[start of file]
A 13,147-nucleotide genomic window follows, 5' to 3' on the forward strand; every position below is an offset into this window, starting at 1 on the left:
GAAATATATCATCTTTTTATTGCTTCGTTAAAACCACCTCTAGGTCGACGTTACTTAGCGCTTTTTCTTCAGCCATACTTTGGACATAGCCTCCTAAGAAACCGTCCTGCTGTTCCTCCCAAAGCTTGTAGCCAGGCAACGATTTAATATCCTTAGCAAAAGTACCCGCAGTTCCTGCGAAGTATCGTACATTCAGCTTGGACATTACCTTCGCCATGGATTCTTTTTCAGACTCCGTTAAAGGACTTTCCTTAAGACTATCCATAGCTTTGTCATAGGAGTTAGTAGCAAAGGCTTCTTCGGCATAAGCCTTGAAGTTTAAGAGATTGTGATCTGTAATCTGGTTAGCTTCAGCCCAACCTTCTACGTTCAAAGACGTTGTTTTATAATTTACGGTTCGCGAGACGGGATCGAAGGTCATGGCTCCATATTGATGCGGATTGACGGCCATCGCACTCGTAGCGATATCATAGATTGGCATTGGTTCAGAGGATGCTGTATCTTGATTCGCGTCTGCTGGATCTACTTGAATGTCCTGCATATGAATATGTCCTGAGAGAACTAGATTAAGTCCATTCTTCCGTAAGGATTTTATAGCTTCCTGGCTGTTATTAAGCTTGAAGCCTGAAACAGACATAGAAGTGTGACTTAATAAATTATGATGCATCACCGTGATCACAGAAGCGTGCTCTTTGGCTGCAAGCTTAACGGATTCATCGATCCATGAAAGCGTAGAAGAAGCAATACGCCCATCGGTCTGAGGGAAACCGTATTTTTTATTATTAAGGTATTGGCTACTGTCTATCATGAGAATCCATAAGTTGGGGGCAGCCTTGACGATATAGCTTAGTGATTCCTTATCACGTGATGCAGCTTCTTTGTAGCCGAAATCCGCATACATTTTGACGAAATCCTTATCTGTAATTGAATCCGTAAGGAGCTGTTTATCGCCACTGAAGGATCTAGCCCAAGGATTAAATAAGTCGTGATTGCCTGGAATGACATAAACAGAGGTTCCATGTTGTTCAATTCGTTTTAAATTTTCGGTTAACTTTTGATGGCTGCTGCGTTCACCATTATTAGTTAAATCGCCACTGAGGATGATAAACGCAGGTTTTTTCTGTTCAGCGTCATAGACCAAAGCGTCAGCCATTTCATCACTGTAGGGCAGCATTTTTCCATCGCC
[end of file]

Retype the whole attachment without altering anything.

A 13,147-nucleotide genomic window follows, 5' to 3' on the forward strand; every position below is an offset into this window, starting at 1 on the left:
GAAATATATCATCTTTTTATTGCTTCGTTAAAACCACCTCTAGGTCGACGTTACTTAGCGCTTTTTCTTCAGCCATACTTTGGACATAGCCTCCTAAGAAACCGTCCTGCTGTTCCTCCCAAAGCTTGTAGCCAGGCAACGATTTAATATCCTTAGCAAAAGTACCCGCAGTTCCTGCGAAGTATCGTACATTCAGCTTGGACATTACCTTCGCCATGGATTCTTTTTCAGACTCCGTTAAAGGACTTTCCTTAAGACTATCCATAGCTTTGTCATAGGAGTTAGTAGCAAAGGCTTCTTCGGCATAAGCCTTGAAGTTTAAGAGATTGTGATCTGTAATCTGGTTAGCTTCAGCCCAACCTTCTACGTTCAAAGACGTTGTTTTATAATTTACGGTTCGCGAGACGGGATCGAAGGTCATGGCTCCATATTGATGCGGATTGACGGCCATCGCACTCGTAGCGATATCATAGATTGGCATTGGTTCAGAGGATGCTGTATCTTGATTCGCGTCTGCTGGATCTACTTGAATGTCCTGCATATGAATATGTCCTGAGAGAACTAGATTAAGTCCATTCTTCCGTAAGGATTTTATAGCTTCCTGGCTGTTATTAAGCTTGAAGCCTGAAACAGACATAGAAGTGTGACTTAATAAATTATGATGCATCACCGTGATCACAGAAGCGTGCTCTTTGGCTGCAAGCTTAACGGATTCATCGATCCATGAAAGCGTAGAAGAAGCAATACGCCCATCGGTCTGAGGGAAACCGTATTTTTTATTATTAAGGTATTGGCTACTGTCTATCATGAGAATCCATAAGTTGGGGGCAGCCTTGACGATATAGCTTAGTGATTCCTTATCACGTGATGCAGCTTCTTTGTAGCCGAAATCCGCATACATTTTGACGAAATCCTTATCTGTAATTGAATCCGTAAGGAGCTGTTTATCGCCACTGAAGGATCTAGCCCAAGGATTAAATAAGTCGTGATTGCCTGGAATGACATAAACAGAGGTTCCATGTTGTTCAATTCGTTTTAAATTTTCGGTTAACTTTTGATGGCTGCTGCGTTCACCATTATTAGTTAAATCGCCACTGAGGATGATAAACGCAGGTTTTTTCTGTTCAGCGTCATAGACCAAAGCGTCAGCCATTTCATCACTGTAGGGCAGCATTTTTCCATCGCC